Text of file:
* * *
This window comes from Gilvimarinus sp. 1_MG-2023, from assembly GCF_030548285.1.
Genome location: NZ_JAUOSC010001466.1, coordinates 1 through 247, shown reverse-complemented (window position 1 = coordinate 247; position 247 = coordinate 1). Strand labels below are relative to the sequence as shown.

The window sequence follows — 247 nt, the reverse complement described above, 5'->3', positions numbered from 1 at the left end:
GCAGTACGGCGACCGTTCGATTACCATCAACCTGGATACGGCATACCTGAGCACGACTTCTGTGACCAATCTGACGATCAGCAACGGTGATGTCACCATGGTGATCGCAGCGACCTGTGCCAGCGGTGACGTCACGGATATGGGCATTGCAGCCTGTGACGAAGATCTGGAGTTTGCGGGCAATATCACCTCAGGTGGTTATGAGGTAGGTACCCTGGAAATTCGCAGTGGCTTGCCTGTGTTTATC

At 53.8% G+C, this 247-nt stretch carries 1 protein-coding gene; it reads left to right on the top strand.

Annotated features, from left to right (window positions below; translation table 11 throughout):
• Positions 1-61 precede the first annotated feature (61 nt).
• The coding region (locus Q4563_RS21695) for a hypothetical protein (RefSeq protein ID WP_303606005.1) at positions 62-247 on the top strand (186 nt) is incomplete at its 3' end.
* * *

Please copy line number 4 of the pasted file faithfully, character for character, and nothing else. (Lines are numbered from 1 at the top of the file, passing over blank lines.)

GCAGTACGGCGACCGTTCGATTACCATCAACCTGGATACGGCATACCTGAGCACGACTTCTGTGACCAATCTGACGATCAGCAACGGTGATGTCACCATGGTGATCGCAGCGACCTGTGCCAGCGGTGACGTCACGGATATGGGCATTGCAGCCTGTGACGAAGATCTGGAGTTTGCGGGCAATATCACCTCAGGTGGTTATGAGGTAGGTACCCTGGAAATTCGCAGTGGCTTGCCTGTGTTTATC